The National Institute of Allergy and Infectious Diseases (NIAID) will begin phase one human testing of an Ebola vaccine developed by NIAID and pharmaceutical company GlaxoSmithKline in Bethesda, Md., next week.
These trials will accelerate the testing of Ebola vaccines that NIAID has been conducting since 2003. It will mark the first time the vaccine has been given to human patients. Several trials of primate testing of the vaccine went "extremely well" said NIAID Director Anthony S. Fauci, M.D., on a conference call Wednesday.
The trial will consist of 20 healthy adult volunteers, ages 18–50. During the test, the vaccine delivers one part of Ebola's genetic material to human cells. But the virus does not replicate; rather, a protein prompts an immune response in the individual, according to the NIAID.
"It is important to know that the Ebola genetic material contained in the investigational vaccine cannot cause a vaccinated individual to become infected with Ebola," Dr. Fauci said.
The first three volunteers will start the testing next week.
Dr. Fauci stressed that the phase one trial is just the starting point for testing safety and immune response. "We're talking about a vaccine that it's the first time going into humans. We don't know if it's safe."
Asked if the results would be timely enough to help the Ebola outbreak in West Africa, Dr. Fauci said, "Obviously, that's a question we can't answer because we're just starting the trial now."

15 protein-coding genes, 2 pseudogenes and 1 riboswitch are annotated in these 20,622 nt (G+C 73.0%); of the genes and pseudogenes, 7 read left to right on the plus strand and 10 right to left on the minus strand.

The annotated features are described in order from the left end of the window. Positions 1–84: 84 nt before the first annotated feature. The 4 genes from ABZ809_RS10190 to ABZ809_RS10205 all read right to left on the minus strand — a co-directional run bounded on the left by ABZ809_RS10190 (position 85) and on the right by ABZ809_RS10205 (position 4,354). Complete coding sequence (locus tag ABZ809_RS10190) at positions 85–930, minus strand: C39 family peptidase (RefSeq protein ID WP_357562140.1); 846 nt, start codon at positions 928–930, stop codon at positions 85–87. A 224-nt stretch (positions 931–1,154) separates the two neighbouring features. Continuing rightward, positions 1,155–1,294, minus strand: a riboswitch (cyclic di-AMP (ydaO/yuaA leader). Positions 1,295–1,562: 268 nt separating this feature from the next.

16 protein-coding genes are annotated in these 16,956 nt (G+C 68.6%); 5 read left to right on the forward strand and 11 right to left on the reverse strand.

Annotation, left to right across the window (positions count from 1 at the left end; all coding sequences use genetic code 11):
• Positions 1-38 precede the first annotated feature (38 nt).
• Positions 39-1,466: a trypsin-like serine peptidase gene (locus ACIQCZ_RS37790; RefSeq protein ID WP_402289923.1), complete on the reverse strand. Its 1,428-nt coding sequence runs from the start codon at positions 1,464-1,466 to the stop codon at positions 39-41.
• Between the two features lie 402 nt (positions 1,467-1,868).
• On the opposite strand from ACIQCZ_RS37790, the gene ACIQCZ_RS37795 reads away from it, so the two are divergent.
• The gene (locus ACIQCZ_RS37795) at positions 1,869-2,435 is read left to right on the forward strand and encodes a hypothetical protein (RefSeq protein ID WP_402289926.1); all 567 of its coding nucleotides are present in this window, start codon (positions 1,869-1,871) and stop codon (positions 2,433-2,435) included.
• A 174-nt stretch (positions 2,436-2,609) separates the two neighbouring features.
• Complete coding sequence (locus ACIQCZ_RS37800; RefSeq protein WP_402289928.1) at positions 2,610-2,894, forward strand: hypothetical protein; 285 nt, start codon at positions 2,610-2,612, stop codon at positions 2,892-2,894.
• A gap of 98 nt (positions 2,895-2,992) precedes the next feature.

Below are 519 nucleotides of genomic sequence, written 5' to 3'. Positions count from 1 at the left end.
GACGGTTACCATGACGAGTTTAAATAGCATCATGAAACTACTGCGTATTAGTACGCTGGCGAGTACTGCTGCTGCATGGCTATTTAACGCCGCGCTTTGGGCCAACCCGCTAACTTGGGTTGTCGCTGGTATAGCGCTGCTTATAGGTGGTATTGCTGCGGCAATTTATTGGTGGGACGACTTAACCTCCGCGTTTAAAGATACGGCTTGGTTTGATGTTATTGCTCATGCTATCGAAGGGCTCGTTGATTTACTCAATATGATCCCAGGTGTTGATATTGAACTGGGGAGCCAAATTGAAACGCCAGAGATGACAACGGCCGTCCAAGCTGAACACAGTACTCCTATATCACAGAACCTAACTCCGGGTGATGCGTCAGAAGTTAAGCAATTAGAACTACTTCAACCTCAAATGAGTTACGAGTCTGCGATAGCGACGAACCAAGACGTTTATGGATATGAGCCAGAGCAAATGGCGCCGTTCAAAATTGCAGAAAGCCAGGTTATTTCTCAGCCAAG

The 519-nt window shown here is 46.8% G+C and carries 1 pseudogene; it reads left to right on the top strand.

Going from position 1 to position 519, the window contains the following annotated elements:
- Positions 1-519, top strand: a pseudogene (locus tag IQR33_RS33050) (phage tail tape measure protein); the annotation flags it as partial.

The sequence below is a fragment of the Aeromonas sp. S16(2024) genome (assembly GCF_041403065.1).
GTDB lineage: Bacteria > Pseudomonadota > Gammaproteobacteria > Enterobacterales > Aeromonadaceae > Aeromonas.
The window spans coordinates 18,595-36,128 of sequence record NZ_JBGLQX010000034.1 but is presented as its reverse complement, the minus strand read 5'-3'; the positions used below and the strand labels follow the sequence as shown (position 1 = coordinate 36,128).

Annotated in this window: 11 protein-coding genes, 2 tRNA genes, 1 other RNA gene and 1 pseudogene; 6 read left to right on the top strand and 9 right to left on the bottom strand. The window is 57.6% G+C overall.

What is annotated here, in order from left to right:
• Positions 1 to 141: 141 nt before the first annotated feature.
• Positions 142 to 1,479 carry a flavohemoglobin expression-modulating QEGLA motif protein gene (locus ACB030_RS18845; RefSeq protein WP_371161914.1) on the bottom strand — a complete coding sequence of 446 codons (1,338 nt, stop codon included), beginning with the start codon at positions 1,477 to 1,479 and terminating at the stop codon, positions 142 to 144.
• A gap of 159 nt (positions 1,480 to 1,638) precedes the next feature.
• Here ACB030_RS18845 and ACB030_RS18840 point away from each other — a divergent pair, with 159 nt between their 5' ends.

To date, at least 1,552 people have died of Ebola in West Africa, according to the World Health Organization (WHO). WHO warns that the number of Ebola cases could eventually exceed 20,000 — over six times as many as those currently known to doctors.
The NIAID vaccine is not being developed to use in people that are already infected with Ebola. Dr. Fauci said it is "purely, in our mind, a preventative vaccine." He believes if it works, the vaccine would primarily be given to those entering a risk situation.
The NIAID draws a clear distinction between the vaccine and the Ebola drug, ZMAPP, that was given to two American aid workers infected with Ebola in West Africa. "That was the first time [ZMAPP] went into humans. That wasn't a phase one. That was a compassionate use," Dr. Fauci said.
The NIAID is hopeful that they will have data to share from the trial by the end of the 2014 calendar year.
In regard to health workers planning to travel to West Africa who might want to participate in testing the vaccine, Dr. Fauci said the trial is "open to them. [We're] not specifically targeting them."
The National Institute of Health has also partnered with medical groups in the United Kingdom to test the vaccine on candidates in the U.K. and in the West African countries of Gambia and Mali after approval from the authorities. The NIH is also discussing a phase one trial in Nigeria, one of the countries hit by the recent Ebola outbreak. Regarding vaccine testing in other West African countries infected with Ebola, Dr. Fauci said the "infrastructure in those countries would not allow for safety."